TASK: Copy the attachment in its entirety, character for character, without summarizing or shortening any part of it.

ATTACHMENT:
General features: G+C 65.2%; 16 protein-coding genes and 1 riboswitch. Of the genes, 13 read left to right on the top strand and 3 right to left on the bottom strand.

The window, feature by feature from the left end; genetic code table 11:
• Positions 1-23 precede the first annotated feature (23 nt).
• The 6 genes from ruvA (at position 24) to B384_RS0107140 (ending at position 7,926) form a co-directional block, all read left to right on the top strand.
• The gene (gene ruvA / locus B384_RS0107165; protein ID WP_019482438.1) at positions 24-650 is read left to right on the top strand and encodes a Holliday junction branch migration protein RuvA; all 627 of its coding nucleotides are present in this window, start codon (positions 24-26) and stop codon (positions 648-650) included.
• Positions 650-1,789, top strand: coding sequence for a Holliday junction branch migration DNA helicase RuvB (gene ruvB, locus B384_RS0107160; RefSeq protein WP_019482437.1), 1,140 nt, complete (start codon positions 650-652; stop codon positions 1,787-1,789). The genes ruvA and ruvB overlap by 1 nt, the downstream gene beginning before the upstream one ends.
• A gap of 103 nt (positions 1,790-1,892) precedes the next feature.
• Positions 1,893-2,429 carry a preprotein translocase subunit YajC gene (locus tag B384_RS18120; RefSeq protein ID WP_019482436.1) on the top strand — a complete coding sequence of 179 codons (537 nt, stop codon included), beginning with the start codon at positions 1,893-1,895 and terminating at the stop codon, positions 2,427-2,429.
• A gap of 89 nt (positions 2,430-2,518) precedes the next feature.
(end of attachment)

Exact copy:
General features: G+C 65.2%; 16 protein-coding genes and 1 riboswitch. Of the genes, 13 read left to right on the top strand and 3 right to left on the bottom strand.

The window, feature by feature from the left end; genetic code table 11:
• Positions 1-23 precede the first annotated feature (23 nt).
• The 6 genes from ruvA (at position 24) to B384_RS0107140 (ending at position 7,926) form a co-directional block, all read left to right on the top strand.
• The gene (gene ruvA / locus B384_RS0107165; protein ID WP_019482438.1) at positions 24-650 is read left to right on the top strand and encodes a Holliday junction branch migration protein RuvA; all 627 of its coding nucleotides are present in this window, start codon (positions 24-26) and stop codon (positions 648-650) included.
• Positions 650-1,789, top strand: coding sequence for a Holliday junction branch migration DNA helicase RuvB (gene ruvB, locus B384_RS0107160; RefSeq protein WP_019482437.1), 1,140 nt, complete (start codon positions 650-652; stop codon positions 1,787-1,789). The genes ruvA and ruvB overlap by 1 nt, the downstream gene beginning before the upstream one ends.
• A gap of 103 nt (positions 1,790-1,892) precedes the next feature.
• Positions 1,893-2,429 carry a preprotein translocase subunit YajC gene (locus tag B384_RS18120; RefSeq protein ID WP_019482436.1) on the top strand — a complete coding sequence of 179 codons (537 nt, stop codon included), beginning with the start codon at positions 1,893-1,895 and terminating at the stop codon, positions 2,427-2,429.
• A gap of 89 nt (positions 2,430-2,518) precedes the next feature.